White House aides push back on idea of splitting up relief package
House Democrats seek list of Trump appointees "burrowing in" to Biden administration
House Democrats are asking the Trump administration to turn over a list of employees who will be slotted into a new category of federal employment that critics fear will be used to retain Trump political appointees.
The request, made to 61 government agencies, comes as agencies have begun implementing an October executive order from President Trump that creates a new employment category, Schedule F, for policy-focused positions within the federal government.
"We are seeking a full accounting of political appointees who have already been hired into career positions or are being considered for such conversion," lawmakers wrote in the letter and signed by each House committee chair.
Trump's order was widely opposed by unions because it strips many of the employment protections afforded to civil servants.
But it's also created a fear among critics that it could be used to allow appointees to "burrow in" to career positions.
The order also allows the Trump administration to place political appointees into career positions, bypassing the merit-based system typically required in the hiring process. And while it allows employees to be fired for performance reasons with little recourse, it bars dismissing employees "on the basis of the employee's partisan affiliation."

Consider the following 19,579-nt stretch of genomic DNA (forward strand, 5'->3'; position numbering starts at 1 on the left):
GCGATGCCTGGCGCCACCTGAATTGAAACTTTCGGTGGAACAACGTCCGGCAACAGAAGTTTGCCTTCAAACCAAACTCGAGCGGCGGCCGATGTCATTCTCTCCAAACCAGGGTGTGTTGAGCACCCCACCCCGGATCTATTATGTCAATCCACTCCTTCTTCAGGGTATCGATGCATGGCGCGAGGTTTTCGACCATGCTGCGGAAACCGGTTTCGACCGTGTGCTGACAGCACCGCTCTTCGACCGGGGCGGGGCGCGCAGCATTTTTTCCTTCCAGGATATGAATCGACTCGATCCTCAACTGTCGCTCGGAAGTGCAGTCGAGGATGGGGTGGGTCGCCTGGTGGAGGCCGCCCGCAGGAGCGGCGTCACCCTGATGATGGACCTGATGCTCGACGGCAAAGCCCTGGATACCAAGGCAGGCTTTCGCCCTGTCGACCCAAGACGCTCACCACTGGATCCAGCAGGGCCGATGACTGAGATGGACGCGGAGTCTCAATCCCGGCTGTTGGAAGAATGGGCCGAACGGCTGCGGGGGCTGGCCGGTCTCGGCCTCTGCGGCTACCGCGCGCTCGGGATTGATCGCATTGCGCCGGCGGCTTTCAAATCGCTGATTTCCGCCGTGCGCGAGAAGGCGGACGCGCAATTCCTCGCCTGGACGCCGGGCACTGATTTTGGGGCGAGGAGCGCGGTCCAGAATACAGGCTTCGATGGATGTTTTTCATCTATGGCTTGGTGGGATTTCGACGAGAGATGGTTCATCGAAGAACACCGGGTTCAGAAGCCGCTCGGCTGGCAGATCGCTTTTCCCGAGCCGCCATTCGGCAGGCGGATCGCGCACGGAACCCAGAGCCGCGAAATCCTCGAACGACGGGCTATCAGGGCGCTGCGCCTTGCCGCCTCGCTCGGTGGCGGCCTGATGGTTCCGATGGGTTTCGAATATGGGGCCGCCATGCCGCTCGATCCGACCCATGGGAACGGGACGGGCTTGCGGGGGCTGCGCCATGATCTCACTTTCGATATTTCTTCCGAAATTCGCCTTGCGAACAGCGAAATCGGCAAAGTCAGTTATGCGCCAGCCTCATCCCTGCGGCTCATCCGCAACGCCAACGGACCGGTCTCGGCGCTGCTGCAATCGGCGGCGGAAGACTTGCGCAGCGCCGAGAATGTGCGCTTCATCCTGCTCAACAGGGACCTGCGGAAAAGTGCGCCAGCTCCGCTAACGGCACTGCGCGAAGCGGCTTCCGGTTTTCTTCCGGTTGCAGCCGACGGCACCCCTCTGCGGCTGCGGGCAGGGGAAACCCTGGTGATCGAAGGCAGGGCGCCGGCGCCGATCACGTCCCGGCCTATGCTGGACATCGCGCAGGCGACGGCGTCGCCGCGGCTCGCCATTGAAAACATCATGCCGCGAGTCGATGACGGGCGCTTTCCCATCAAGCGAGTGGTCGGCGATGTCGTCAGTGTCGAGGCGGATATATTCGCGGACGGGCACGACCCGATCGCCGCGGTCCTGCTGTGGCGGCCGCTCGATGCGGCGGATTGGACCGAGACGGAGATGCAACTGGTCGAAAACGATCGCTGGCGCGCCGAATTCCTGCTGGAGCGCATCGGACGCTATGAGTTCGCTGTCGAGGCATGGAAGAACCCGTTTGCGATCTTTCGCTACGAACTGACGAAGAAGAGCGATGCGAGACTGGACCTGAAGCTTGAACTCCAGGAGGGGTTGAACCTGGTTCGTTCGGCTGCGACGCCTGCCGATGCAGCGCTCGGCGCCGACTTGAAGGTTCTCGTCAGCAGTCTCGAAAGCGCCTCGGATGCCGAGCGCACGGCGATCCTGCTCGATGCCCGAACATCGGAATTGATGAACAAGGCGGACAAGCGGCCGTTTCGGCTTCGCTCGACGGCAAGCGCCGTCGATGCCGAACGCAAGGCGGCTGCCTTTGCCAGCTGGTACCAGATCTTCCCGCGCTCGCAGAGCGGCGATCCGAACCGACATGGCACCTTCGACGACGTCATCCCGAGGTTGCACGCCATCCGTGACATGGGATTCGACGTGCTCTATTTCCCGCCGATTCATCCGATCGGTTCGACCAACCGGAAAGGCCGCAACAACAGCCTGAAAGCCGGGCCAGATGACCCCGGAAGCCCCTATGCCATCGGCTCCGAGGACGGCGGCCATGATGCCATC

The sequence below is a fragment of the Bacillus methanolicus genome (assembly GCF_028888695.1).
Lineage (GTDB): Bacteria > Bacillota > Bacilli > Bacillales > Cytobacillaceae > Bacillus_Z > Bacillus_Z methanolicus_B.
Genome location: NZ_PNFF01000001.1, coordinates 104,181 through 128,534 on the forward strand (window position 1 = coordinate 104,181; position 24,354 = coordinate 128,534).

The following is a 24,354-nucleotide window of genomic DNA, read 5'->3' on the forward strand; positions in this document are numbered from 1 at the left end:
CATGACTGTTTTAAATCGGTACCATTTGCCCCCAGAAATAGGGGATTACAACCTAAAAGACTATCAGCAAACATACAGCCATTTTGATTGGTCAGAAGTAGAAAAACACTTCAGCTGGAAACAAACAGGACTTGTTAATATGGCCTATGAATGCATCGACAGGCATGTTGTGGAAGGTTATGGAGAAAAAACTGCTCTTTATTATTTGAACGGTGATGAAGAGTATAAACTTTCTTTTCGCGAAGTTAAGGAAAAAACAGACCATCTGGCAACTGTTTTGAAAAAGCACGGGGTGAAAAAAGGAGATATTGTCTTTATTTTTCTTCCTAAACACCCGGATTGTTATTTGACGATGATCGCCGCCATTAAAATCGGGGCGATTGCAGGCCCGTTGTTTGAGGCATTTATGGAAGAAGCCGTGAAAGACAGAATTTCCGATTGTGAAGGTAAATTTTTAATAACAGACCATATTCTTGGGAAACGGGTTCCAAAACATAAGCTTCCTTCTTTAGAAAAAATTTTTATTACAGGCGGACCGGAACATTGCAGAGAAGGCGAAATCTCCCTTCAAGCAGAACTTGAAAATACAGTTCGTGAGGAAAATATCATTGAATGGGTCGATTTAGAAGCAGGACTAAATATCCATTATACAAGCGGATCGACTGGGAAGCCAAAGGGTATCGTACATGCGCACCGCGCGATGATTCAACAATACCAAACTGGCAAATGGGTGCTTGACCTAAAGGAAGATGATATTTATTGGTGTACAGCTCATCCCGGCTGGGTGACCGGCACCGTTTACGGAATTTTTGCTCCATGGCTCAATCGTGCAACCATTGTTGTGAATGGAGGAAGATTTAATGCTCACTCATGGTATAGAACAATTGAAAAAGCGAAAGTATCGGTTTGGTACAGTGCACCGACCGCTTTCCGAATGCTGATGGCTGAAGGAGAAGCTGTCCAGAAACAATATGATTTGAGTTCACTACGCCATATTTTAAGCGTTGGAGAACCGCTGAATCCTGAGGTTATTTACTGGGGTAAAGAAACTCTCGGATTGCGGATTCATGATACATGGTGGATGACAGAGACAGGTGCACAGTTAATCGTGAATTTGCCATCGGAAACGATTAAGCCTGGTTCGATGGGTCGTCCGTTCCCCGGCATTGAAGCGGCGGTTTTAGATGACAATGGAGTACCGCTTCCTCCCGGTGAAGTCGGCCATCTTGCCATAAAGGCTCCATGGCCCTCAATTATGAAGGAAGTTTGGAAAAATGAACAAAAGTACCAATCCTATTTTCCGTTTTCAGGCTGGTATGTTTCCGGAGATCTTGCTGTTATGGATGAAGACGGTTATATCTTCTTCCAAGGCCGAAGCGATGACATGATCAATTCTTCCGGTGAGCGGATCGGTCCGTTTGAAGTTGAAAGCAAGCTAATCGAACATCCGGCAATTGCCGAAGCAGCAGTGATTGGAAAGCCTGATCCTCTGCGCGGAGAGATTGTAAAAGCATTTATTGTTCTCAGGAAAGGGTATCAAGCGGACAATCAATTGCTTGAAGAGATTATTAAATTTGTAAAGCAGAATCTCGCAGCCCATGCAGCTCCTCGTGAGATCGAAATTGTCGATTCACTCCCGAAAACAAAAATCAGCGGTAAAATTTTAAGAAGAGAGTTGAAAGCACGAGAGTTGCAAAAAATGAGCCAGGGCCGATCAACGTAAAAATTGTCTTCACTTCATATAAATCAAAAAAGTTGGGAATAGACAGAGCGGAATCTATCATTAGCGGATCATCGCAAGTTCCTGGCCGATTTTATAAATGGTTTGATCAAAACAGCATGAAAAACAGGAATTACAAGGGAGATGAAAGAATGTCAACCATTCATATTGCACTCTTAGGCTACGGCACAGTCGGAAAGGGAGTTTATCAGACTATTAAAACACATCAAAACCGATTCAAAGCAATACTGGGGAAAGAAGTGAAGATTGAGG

"Protecting the nonpartisan expertise of the career civil service is essential to the safety and security of the American people. The merit system principles of the federal workforce put in place guardrails to ensure that competitive service requirements are not bypassed to inappropriately place political appointees in permanent career service positions," lawmakers wrote in the letter.
Early signs show the Trump administration may seek to place a significant number of its employees into the new Schedule F category.
A memo obtained by Real Clear Politics found the Office of Management and Budget planned to place 88 percent of its employees, 425 people, into this category.
In the order, Trump wrote that "agencies need the flexibility to expeditiously remove poorly performing employees from these positions without facing extensive delays or litigation."
But even with the lifted restrictions on firing people, the incoming Biden administration would still need to make a case that the political holdovers exhibit poor performance - something that could take time as managers seek to build their case.
"Biden coming in would have to build a record showing this isn't a partisan action," said Andrew Rosenberg, with the Union of Concerned Scientists, a group that opposed the order, previously told The Hill.
Trump's order gives agencies 90 days to determine which policy-related positions should attain the new status, a deadline that will end just as President-elect Joe Biden takes office.